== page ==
What do Utah’s special congressional election results say about the GOP’s grip on Utah?

Early returns show Republican Celeste Maloy’s victory is very similar to Chris Stewart’s 2022 reelection win. So does a Democrat even have a chance?

(Rick Egan | The Salt Lake Tribune) Republican Celeste Maloy smiles as she gives an interview on election night, Tuesday, Nov. 21, 2023. According to early returns, Republicans kept their grip on Utah's 2nd Congressional District.

The names on Utah’s 2nd Congressional District special election ballot may have been different than last year, but the results were mostly the same.

Republican Celeste Maloy currently leads Democrat Kathleen Riebe by almost 23 percentage points after Tuesday night’s unofficial, early returns. Within an hour of polls closing, Maloy had been crowned the winner.

That’s practically a carbon copy of former GOP Rep. Chris Stewart’s 2022 reelection margin of nearly 26%, raising doubts that Democrats can challenge the stranglehold Republicans have on that seat.

Maloy outpaces Riebe in 12 of the 13 counties that comprise the sprawling 2nd District, which stretches from Sugar House in Salt Lake City to St. George. Salt Lake County picked Riebe over Maloy — the same dynamic from the 2022 election. In many counties, Maloy’s advantage is similar to the numbers Stewart put up last year. Stewart carried Davis County by 33.23% in 2022. There, Maloy’s lead over Riebe sits at 32.53%.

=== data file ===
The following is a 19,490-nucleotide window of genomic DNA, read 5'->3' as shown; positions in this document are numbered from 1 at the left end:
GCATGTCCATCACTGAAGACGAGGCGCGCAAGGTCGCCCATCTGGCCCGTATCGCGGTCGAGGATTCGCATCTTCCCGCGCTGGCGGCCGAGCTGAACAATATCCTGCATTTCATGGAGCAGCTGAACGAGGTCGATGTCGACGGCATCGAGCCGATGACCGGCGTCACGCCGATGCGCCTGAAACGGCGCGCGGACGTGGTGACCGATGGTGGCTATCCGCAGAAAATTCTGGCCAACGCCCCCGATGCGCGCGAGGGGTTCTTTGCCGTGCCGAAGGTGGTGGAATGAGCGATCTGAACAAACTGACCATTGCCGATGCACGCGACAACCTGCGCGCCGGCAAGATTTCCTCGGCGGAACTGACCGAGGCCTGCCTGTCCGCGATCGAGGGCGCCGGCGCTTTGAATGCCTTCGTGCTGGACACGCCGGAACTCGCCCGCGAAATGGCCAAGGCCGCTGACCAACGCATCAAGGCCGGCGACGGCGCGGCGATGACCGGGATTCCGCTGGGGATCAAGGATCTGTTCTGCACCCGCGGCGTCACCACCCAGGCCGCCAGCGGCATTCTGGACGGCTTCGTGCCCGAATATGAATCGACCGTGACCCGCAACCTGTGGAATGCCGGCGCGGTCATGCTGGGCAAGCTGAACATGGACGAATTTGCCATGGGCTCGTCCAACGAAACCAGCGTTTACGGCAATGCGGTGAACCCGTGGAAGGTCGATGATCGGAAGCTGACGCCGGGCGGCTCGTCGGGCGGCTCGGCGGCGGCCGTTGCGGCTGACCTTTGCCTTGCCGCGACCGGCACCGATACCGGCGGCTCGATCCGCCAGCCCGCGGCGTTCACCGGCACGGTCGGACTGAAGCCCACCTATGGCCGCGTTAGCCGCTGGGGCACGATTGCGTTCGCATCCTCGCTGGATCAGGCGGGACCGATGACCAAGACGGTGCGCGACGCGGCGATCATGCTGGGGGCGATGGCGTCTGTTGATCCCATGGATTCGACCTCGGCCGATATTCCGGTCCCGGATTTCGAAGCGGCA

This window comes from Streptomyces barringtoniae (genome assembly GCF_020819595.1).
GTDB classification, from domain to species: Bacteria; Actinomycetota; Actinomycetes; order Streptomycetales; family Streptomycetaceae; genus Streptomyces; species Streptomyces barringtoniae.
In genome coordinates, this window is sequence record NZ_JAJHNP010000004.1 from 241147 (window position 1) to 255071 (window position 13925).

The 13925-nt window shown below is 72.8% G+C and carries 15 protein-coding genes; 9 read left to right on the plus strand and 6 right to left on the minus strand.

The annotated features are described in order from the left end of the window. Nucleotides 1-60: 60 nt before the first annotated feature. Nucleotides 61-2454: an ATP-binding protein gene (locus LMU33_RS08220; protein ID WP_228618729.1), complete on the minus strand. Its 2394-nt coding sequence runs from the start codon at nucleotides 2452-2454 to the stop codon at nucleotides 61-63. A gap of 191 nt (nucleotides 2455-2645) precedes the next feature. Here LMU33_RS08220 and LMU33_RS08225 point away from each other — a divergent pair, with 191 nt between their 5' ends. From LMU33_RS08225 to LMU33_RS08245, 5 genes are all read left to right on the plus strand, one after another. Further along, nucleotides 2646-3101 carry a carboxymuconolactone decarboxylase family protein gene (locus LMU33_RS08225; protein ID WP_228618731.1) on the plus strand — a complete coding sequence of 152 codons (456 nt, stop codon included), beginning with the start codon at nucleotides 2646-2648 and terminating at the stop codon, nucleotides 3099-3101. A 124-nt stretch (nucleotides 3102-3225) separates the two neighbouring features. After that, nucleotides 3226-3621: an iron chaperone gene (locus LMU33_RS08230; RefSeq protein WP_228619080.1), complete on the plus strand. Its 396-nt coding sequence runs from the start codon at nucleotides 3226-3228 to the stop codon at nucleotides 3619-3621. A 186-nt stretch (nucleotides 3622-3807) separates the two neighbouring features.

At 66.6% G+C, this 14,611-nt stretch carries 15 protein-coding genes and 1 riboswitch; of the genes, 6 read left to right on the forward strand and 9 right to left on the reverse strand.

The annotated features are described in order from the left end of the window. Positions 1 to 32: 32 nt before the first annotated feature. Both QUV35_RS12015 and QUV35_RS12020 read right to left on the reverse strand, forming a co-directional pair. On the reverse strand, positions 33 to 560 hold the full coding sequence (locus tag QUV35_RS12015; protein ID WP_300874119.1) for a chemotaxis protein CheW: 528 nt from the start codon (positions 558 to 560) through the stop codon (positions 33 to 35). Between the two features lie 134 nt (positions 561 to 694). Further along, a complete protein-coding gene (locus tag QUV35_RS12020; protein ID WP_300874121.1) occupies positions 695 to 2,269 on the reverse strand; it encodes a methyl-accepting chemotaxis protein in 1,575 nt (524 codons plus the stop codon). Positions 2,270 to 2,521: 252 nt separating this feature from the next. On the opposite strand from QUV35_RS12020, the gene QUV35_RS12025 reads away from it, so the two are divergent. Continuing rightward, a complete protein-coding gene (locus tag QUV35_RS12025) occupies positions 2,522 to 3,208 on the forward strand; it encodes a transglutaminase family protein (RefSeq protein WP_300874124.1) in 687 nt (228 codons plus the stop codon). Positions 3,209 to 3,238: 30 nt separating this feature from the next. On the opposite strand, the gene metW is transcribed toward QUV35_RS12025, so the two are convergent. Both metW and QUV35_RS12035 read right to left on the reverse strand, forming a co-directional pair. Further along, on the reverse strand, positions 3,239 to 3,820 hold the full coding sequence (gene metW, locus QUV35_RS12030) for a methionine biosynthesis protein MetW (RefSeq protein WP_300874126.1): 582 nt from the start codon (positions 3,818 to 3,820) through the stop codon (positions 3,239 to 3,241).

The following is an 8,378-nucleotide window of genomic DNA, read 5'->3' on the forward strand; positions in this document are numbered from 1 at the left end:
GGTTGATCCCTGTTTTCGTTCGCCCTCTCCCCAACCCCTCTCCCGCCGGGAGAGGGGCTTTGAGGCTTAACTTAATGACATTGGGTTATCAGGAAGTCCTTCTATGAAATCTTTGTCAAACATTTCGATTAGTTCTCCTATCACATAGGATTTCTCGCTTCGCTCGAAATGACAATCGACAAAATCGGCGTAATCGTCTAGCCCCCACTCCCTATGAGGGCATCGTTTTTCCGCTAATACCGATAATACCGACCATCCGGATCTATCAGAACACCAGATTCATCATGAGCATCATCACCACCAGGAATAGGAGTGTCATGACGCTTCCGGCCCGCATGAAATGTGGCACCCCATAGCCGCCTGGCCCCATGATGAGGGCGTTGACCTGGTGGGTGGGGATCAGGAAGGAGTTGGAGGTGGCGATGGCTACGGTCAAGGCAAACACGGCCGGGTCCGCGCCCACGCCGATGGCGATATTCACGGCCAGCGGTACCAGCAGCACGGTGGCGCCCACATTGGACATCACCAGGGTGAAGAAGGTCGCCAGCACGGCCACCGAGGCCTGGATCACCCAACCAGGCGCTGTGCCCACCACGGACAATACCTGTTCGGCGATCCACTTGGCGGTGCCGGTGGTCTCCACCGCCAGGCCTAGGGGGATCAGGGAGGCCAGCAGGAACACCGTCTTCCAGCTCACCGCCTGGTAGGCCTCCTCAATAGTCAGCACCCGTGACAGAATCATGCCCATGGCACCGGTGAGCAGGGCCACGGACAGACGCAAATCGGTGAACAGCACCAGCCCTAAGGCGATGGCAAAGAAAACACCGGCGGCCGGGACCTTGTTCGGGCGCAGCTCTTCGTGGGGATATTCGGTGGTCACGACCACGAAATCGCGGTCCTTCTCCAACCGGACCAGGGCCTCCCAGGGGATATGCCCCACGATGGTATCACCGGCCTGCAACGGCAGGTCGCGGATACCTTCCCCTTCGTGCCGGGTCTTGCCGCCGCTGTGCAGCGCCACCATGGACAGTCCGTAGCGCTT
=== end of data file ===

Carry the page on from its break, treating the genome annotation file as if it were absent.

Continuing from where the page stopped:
The Republican’s performance on Tuesday is a good illustration of the GOP’s Beehive State dominance. Vince Brown, director of the Institute of Politics at Utah Tech University, says the majority of voters in the district are either Republicans or independents who lean toward the GOP, which makes a Democratic victory a long shot.

“A Republican candidate who does not make any major missteps is likely to be elected for the time being,” Brown says. “Party affiliation is currently strong in this country, and CD2 is no different.”

A former staffer in Stewart’s office, Maloy is underperforming her former boss’s 2022 results in a handful of rural counties in the 2nd District, at least in early returns. Stewart carried Juab County with 73% of the vote, while Maloy sits at 59% after Tuesday night. She’s also nearly 10 points behind Stewart in Tooele County. But that may change as those counties have counted fewer than half the number of ballots in last year’s final tally.

Salt Lake County remains blue, but any advantage was neutralized by the GOP-controlled Legislature’s allegedly gerrymandered maps put in place in 2021. Riebe currently leads Maloy by nearly 40 percentage points in Salt Lake County, almost 8 points higher than Democrat Nick Mitchell’s advantage over Stewart in 2022.

According to Utah State University political scientist Damon Cann, Maloy mirrored Stewart’s results even though she was a first-time candidate.

“For her to perform on par with her former boss shows that even without the advantages of incumbency, this district remains pretty solidly Republican,” Cann explained.

Maloy must defend her victory when the 2024 election cycle begins in earnest just over a month from now. Cann says he expects Maloy to be an even stronger candidate next year.

“There is typically a ‘sophomore surge’ for members of Congress in their second election as they run with the advantages of incumbency. Should Maloy follow this pattern in the 2nd district, her reelection effort in 2024 will be less competitive rather than more so.” Cann says.